As far as I know, those of us who have tested it out and compared the results extensively - overwhelmingly tend to use HC in Auto mode; goes into effect only if you need it. Some people don't care if they have blown highlights. I can't afford that, especially knowing that HC with its excellent roll-off design actually looks more natural in high-contrast scenes.
Does that mean you are shooting jpeg?
Otherwise HC only use one step lower iso then stated and thus you get an underexposed raw picture (with highlights preserved) which you then have to push yourself in a raw converter. (unless you are using Pentax own converter, I guess). At least that is how I thought it worked on the K5.
01-06-2015, 09:19 AM   #30
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Guys, I've been shooting mostly RAW for more than a decade. On occasion, I get hired to shoot on deadline so I might have to submit JPEGs.

In any event, I generally shoot RAW+Jpeg. Some RAW converters pick up the HC code - I use Capture One v. 8, and LR v.5 - both pick up the code. Converters that don't pick up the code will show the RAW image underexposed, and no highlight roll-off. Coming from my days in medium format film shooting, I really notice that the modern CMOS sensors are rather poor at showing a nice S-curve, but all that can be compensated for in the RAW processing. In my opinion, the curve applied by Pentax in HC mode is excellent. Again, it pretty much matches the Nikon curve in standard shooting (comparing the K-3 and the 7100). Frankly, the K-3 applies "Auto" HC correction too conservatively - you'll get considerable blown specular highlights before the camera triggers the compensation. The Auto setting is a bit better - quicker to trigger - on some of the older bodies, such as the K-30 and K-01. In any event, yes, Highlight Compensation most certainly has an impact on RAW images; Shadow Compensation does not.

Omestes, I understand the desire to set everything yourself, not letting the camera think for you - avoiding unnatural shooting outcomes (I also prefer the Natural setting). Ultimately, the camera is a computer - and it is making choices for you even when you control certain things manually - it will never be a K1000! But seek out that desire for "learning strikingly." One of the best settings on the Pentax cameras is TAv - you dial in the shutter speed and aperture, and let the camera find the right ISO for good exposures. I think 400 is a bit extreme for limiting the auto ISO, but I shoot a lot in very low light. I don't see much downside to using SR, except it should be avoided when on the tripod and when panning. I get about 2-3 stops of improvement, allowing me to use lower ISO, or avoid setting up the tripod.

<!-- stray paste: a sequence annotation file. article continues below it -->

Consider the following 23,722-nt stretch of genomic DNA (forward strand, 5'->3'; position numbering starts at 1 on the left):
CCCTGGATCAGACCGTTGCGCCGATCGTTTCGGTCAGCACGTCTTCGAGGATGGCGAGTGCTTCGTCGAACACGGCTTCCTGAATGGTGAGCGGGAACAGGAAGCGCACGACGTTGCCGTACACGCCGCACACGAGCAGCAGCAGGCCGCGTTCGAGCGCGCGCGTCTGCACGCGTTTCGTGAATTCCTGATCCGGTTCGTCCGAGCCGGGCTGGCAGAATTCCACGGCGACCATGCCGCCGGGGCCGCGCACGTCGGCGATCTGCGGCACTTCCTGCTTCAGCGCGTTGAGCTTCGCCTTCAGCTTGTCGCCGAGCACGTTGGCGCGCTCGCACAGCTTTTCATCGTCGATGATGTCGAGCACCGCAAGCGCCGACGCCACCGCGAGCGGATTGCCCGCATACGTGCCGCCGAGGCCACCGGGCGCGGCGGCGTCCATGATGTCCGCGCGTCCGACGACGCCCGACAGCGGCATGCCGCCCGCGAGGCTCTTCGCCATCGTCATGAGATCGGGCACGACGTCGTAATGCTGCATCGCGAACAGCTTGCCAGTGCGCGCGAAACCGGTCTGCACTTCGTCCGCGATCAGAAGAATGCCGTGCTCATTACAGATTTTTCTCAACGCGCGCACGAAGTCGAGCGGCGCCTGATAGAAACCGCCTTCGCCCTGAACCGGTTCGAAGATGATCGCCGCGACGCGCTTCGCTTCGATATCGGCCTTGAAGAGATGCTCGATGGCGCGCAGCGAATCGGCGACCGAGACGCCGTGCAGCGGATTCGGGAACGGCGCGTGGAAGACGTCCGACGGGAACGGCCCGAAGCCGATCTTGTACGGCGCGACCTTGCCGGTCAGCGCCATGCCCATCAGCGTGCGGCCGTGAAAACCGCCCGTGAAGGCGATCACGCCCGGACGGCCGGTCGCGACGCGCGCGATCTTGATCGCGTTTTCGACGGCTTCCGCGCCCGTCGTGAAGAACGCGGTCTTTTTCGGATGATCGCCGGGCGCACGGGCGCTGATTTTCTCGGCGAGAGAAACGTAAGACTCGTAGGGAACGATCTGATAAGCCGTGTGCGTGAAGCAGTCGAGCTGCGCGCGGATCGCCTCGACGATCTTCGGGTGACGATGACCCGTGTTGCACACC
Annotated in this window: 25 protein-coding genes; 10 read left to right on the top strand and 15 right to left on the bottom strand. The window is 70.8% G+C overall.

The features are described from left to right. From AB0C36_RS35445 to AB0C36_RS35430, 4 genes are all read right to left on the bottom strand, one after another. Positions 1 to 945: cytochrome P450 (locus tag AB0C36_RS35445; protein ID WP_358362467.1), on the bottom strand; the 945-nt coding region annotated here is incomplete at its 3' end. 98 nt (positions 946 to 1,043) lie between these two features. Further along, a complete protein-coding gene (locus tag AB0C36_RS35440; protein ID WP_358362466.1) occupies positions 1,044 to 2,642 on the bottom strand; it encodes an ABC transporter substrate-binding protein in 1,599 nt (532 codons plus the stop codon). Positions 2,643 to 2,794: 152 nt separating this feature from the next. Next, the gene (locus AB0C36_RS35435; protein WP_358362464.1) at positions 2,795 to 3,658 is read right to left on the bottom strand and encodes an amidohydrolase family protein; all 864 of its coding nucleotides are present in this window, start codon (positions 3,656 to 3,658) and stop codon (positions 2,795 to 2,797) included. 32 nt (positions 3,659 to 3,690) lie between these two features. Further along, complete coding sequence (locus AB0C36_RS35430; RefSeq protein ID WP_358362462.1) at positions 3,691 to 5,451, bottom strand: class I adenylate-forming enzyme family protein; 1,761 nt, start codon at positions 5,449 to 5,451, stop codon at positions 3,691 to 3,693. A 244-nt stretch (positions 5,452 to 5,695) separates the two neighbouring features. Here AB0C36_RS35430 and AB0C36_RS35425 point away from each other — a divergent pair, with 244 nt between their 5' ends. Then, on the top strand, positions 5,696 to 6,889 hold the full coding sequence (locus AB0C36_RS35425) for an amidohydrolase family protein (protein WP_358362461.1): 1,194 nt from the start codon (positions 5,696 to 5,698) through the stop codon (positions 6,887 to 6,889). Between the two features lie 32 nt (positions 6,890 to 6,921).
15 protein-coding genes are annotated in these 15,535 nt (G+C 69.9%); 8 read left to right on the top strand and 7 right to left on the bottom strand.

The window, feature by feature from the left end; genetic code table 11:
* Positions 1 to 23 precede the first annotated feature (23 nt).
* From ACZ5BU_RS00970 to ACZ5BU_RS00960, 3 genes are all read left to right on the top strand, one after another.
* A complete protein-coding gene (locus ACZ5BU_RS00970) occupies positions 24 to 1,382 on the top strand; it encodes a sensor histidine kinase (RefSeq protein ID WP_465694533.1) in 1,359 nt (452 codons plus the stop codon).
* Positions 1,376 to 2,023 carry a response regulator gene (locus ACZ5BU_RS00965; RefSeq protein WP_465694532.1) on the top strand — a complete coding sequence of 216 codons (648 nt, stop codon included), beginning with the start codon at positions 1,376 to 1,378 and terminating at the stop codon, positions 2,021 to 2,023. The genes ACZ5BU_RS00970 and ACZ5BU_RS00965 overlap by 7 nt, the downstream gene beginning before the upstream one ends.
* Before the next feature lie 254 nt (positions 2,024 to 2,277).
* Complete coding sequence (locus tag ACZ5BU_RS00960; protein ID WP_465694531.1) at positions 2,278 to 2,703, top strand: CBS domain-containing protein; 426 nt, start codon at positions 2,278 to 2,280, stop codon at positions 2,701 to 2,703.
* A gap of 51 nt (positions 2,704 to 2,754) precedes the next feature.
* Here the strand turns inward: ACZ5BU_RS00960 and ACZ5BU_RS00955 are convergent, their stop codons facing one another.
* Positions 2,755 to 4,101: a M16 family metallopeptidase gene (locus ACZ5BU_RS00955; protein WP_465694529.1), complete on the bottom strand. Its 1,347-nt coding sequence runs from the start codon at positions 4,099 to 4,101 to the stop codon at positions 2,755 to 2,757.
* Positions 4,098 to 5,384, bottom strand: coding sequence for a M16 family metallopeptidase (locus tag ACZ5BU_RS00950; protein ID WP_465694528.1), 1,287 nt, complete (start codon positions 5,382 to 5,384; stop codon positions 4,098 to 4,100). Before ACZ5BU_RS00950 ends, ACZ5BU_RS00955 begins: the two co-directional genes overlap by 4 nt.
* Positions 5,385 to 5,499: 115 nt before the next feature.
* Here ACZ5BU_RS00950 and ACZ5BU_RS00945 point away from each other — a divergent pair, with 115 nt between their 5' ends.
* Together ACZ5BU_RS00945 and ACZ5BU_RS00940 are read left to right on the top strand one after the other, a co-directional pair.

As for "Auto HC," it just means that it will trigger the compensation only when the dynamic range is too great for the sensor to handle. Of course, you can decide to turn it on or off based on your perception of the scene. Overall, I trust the camera to do it (although I sometimes add a bit extra under-exposure on the K-3 if the scene is extreme; your K-5 series camera with its great dynamic range might be better than the K-3 in that regard). Others insist on guessing underexposure and adjusting the curve in the RAW converter. Yes, you can do that - but you risk not getting it right, and you add a lot of processing time. In my experience, the camera is at least as good at making the right call as I am - and it saves me time in post. I say that knowing I'm quite skilled over the many years I've been using two of the better RAW converters on the market.

Last edited by ScooterMaxi Jim; 01-06-2015 at 09:23 AM. Reason: clearer wording